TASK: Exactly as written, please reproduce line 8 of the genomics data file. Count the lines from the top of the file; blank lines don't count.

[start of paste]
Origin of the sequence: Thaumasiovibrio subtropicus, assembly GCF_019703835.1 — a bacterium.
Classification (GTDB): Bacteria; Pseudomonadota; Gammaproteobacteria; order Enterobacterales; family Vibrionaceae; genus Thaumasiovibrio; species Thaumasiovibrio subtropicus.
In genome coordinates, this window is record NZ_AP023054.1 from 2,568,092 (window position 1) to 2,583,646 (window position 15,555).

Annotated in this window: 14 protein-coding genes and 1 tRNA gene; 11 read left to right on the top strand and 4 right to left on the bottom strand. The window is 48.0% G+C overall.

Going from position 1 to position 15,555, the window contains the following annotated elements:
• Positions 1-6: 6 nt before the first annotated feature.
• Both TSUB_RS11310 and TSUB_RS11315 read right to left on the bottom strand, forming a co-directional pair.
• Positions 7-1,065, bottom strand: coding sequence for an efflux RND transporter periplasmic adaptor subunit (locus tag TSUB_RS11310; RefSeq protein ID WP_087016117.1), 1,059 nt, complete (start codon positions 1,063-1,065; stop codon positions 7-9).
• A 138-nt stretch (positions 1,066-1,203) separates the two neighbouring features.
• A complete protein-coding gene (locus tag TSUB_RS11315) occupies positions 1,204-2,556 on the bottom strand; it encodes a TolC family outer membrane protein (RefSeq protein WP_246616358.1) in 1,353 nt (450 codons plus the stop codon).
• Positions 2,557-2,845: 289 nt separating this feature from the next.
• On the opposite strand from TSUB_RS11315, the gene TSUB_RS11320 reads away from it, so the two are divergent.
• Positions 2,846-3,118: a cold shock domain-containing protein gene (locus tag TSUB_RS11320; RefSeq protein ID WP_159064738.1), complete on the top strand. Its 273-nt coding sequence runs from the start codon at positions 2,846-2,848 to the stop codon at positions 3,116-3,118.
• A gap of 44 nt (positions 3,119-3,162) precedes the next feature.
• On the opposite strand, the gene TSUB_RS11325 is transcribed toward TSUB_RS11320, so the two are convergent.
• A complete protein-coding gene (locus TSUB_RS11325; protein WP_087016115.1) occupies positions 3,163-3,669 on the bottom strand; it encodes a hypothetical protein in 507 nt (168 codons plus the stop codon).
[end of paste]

• Positions 7-1,065, bottom strand: coding sequence for an efflux RND transporter periplasmic adaptor subunit (locus tag TSUB_RS11310; RefSeq protein ID WP_087016117.1), 1,059 nt, complete (start codon positions 1,063-1,065; stop codon positions 7-9).